UNITE against RACISM
The mount of a hideous fresh irrational fear is intimidating multiculturalism.
One of the most significant ways the world has distorted since the dreadful felony of September 11 has been the increase of an unsightly strain of Islamophobia all through the Western humanity. Beginning this new ideological virus
On the far right of the political range something sociologists have come to call "new racism" seems to be taking hold. Previous racism debated that the obstinate differences stuck between human groups were entrenched in biology and blood. This shape of racism was discredited by Hitler and the Holocaust. A new racism took its place. It argued that differences between human collectivities were based on the eventual inappropriateness not of blood and biology but of civilization and belief.
Following 9/11, in
Stone was attentive, of course, that on account of his proposition he would be accused of racism. Such accusations were, he claimed, both mischievous and wrong. In advocating a ethnically biased immigration policy Stone pointed out he had no noticed in the color of a probable migrant's skin. The only matter that troubled him was "culture" and not "race".
In focus of the scholastic description of new racism, John Stone and his followers unsuspectingly supplied an almost perfect textbook casing. The second stand of Islamophobia, boosted by the actions of September 11, took place on more conventional Christian ground. The best instance here was seen in the writings of Andrew Bolt, resident right-wing columnist at the Melbourne Herald Sun.
In the beginning Bolt responded to September 11 in a decent way. Was it not, he argued, a "tragedy" that the crimes of fundamentalist Islamic terrorists had rendered "the many serene Muslims among us the worthless target of misgiving and abhorrence". Would it not, he argued, be "a discredit if the terrorist carnage in the
Inside three months of September 11, Bolt was experiencing "severe qualms about the function of Islam in a worldly, multi-ethnic country akin to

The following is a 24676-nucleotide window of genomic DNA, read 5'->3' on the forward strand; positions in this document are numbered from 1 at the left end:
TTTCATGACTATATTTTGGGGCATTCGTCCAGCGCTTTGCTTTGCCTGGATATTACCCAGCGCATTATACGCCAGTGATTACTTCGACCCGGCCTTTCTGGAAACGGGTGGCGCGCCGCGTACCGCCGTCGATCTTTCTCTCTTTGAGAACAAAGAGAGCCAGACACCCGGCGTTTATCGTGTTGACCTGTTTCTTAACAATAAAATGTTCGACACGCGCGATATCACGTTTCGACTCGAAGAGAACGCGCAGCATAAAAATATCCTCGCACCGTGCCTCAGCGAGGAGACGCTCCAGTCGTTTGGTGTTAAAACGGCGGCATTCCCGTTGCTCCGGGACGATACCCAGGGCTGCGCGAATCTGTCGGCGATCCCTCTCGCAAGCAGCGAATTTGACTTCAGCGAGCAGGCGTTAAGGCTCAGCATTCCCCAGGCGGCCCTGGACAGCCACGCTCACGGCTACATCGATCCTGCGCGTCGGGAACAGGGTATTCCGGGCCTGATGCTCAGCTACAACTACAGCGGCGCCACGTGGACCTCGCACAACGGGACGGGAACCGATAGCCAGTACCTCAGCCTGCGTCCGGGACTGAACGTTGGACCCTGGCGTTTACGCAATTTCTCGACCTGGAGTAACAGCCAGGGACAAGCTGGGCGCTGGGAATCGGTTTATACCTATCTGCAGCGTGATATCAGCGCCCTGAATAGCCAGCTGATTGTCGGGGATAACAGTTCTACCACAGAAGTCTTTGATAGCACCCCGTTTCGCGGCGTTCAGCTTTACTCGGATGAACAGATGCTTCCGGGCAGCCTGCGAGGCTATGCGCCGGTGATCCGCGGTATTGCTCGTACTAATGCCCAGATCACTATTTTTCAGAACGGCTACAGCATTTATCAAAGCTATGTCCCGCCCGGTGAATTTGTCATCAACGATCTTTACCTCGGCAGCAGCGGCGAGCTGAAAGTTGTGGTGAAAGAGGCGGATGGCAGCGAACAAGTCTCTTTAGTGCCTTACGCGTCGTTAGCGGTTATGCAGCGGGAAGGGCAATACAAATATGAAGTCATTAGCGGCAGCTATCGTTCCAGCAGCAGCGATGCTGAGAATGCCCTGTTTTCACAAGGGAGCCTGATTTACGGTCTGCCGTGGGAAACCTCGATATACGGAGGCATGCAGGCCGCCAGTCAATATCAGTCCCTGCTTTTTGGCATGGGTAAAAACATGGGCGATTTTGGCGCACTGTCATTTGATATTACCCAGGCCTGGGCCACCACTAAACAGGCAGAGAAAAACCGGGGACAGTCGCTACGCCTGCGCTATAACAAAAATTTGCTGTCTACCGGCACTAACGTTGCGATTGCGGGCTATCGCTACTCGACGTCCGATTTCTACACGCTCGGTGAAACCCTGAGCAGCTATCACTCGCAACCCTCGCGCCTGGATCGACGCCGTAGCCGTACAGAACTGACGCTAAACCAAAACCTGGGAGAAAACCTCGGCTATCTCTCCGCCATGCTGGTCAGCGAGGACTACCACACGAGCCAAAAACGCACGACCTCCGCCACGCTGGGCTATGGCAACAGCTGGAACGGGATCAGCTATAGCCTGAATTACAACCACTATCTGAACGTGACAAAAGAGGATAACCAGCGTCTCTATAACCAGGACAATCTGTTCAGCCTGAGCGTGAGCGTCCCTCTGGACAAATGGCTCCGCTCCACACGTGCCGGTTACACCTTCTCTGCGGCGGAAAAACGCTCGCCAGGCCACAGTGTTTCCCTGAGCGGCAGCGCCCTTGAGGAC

"Let's match up to," Bolt wrote on June 3, 2002, "those two nearly all holy of men - those founders of great religions. Unlike Mohammed, Christ did not slaughter unbelievers, perform women who sang impolite songs about him, cut off the limbs of apostates, sleep with a woman whose family he had just killed, have sex with a nine-year-old, urge the murder of Jews, authorize the thrashing of wives . . . and assure ecstasy above all to those who made war on infidels." I do not know whether it was a matter of concern for Bolt or his editor that he was writing, thus, of the man who stood at the centre of the faith of 300,000 or so of their fellow Australians.
In actual fact, Andrew Bolt was not the lone journalist in
In conjuring this moral panic - as Media Watch exposed last Monday - Albrechtsen, on more than one juncture, indistinct the confirmation on which she relied. Where, for illustration, a French sociologist had written of rape as a beginning ritual of young men, Albrechtsen claimed, quite incorrectly, that he had been writing purposely about Muslim males. Or again, to divulge the insensitivity of the local Muslim leadership on the question of the
Nobody acquiring even a transitory contact with the history of race relationships could be ignorant of the volatile potentiality of the question of inter-ethnic rape. Accordingly, no contemporary subject in
The materialization of Islamophobia in
Tags: Racism , New , Fersh , Islamophobia
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